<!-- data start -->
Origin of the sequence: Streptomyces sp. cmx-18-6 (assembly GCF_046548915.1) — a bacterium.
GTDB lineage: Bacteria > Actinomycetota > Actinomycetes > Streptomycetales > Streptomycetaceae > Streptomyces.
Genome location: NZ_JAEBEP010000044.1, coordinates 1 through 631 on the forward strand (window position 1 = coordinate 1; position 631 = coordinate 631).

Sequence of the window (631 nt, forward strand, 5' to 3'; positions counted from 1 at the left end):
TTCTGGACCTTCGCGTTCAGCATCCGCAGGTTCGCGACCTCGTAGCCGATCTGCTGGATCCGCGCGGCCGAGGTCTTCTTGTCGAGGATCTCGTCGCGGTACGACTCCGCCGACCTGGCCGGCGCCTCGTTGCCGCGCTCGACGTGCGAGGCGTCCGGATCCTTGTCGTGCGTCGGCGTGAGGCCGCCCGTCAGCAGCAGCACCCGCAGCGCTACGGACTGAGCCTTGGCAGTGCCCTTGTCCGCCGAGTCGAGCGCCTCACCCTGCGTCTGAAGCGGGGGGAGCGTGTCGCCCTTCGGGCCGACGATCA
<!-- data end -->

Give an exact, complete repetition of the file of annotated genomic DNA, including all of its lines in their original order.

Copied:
Origin of the sequence: Streptomyces sp. cmx-18-6 (assembly GCF_046548915.1) — a bacterium.
GTDB lineage: Bacteria > Actinomycetota > Actinomycetes > Streptomycetales > Streptomycetaceae > Streptomyces.
Genome location: NZ_JAEBEP010000044.1, coordinates 1 through 631 on the forward strand (window position 1 = coordinate 1; position 631 = coordinate 631).

Sequence of the window (631 nt, forward strand, 5' to 3'; positions counted from 1 at the left end):
TTCTGGACCTTCGCGTTCAGCATCCGCAGGTTCGCGACCTCGTAGCCGATCTGCTGGATCCGCGCGGCCGAGGTCTTCTTGTCGAGGATCTCGTCGCGGTACGACTCCGCCGACCTGGCCGGCGCCTCGTTGCCGCGCTCGACGTGCGAGGCGTCCGGATCCTTGTCGTGCGTCGGCGTGAGGCCGCCCGTCAGCAGCAGCACCCGCAGCGCTACGGACTGAGCCTTGGCAGTGCCCTTGTCCGCCGAGTCGAGCGCCTCACCCTGCGTCTGAAGCGGGGGGAGCGTGTCGCCCTTCGGGCCGACGATCA